Figure 1 :The schematic diagram shows the stages of the RLO development process, beginning with team meetings to scope the content and ideas for analogies and media to illustrate the concepts. The written storyboard is sent to experts for peer review prior to development. Once a prototype has been developed, the RLOs go through a second peer review before packaging and release.
The second RLO (see Figure 3) incorporated the findings from the research study (Sanderson-Mann et al, 2012), and the learning goal focused on strategies for coping with the difficulties that dyslexic students encounter when learning in the workplace. The RLO provides guidelines that mentors can use to help students to learn in this sometimes challenging environment. These were drawn directly from the research findings, and true anonymised personal experiences from students with dyslexia were used to convey strategies for overcoming difficulties experienced during nursing placements. A simple colour changer that allows learners to choose their preferred background colour was added to both RLO interfaces. The two RLOs ‘Understanding Dyslexia’ (released in September 2005) and ‘Dyslexia and Workplace Learning’ (released in January 2007) are freely available under a Creative Commons licence (at www.nottingham.ac.uk/nmp/ sonet/rlos/placs/dyslexia1/index.html and www. nottingham.ac.uk/nmp/sonet/rlos/placs/dyslexia2).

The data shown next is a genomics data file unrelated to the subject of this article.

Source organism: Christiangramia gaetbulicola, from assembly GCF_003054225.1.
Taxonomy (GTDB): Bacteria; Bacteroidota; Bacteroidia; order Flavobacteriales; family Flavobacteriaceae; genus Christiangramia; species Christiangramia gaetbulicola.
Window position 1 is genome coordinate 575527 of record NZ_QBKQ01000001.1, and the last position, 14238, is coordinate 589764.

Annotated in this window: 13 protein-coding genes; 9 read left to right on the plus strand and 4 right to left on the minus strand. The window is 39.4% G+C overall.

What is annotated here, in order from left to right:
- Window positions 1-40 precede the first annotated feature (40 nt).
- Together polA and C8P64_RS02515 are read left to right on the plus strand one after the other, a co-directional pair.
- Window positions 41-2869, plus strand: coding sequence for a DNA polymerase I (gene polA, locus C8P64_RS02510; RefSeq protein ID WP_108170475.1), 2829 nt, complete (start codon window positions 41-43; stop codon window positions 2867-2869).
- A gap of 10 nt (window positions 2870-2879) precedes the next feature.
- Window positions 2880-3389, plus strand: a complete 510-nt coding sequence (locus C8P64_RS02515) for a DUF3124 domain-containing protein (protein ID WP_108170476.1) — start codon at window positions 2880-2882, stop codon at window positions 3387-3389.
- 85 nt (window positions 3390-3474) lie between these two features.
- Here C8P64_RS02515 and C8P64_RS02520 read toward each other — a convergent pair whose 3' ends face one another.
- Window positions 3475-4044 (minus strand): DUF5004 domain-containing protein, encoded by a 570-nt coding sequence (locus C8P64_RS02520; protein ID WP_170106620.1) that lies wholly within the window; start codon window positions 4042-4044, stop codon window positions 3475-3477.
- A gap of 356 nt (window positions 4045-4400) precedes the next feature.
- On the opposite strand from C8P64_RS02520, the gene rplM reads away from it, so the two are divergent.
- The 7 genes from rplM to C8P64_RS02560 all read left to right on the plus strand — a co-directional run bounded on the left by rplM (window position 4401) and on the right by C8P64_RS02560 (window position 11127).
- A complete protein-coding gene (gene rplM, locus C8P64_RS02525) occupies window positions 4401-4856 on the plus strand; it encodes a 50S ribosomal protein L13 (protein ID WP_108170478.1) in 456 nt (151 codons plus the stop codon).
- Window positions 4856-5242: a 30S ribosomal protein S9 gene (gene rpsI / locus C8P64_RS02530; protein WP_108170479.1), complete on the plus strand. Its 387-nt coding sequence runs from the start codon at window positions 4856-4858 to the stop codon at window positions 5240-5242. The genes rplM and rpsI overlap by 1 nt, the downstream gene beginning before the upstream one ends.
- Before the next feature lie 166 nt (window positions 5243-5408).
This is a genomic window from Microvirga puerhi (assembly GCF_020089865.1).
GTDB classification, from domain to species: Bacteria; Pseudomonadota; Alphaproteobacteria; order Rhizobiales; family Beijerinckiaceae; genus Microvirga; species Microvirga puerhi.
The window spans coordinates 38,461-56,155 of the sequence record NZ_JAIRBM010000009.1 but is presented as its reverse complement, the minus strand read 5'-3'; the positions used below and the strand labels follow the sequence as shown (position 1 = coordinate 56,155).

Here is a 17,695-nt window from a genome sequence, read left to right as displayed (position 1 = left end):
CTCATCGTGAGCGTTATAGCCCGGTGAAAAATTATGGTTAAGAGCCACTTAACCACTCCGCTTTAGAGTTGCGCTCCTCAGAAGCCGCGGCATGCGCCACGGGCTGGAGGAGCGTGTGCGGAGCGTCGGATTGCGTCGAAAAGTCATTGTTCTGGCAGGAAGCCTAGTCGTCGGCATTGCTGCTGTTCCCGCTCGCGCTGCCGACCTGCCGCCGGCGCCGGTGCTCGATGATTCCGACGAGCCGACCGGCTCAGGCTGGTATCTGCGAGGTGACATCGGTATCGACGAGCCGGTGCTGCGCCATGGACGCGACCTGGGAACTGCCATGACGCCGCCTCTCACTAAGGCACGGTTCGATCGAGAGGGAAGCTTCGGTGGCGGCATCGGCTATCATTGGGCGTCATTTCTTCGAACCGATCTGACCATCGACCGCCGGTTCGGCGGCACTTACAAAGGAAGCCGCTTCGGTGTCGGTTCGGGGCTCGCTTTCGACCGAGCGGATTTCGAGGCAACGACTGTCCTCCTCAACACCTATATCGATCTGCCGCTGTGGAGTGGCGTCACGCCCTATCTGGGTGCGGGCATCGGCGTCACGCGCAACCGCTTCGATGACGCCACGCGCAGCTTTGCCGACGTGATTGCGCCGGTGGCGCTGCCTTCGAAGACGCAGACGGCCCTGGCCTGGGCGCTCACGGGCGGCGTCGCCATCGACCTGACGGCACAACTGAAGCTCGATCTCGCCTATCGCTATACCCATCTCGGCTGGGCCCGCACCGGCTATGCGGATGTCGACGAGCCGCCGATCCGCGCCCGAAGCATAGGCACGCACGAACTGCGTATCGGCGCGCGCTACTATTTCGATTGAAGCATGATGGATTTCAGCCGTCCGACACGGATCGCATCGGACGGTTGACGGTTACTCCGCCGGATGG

Each RLO was packaged with a short online survey that was added in January 2006, for learners to complete. The survey was a tool available from an evaluation toolkit devised by the Centre for Excellence in Teaching and Learning for Reusable Learning Objects (www.rlo-cetl.ac.uk). This evaluation strategy was based on activity theory and has been widely deployed (Morales et al, 2006). The tool consisted of 10 open and closed question types and used a four-point Likert scale; it was short in order to encourage a response. The questions included the following: ‘How do you rate the RLO?’, ‘How easy was it to use?’, ‘How helpful has the RLO been for learning this subject?’, ‘Would you recommend it to others?’, ‘What did you like most?’ and ‘What did you not like?’ Other questions requested biographical information.
Responses to closed questions were collated automatically within the survey management tool Zoomerang (www.zoomerang.com) and exported into Microsoft Excel. Open responses were organised into key themes by one of the authors and shared among the others for verification. Quotations representing the key themes were later selected (see Table 1) and used alongside evidence fromthe literature to illustrate the key issues.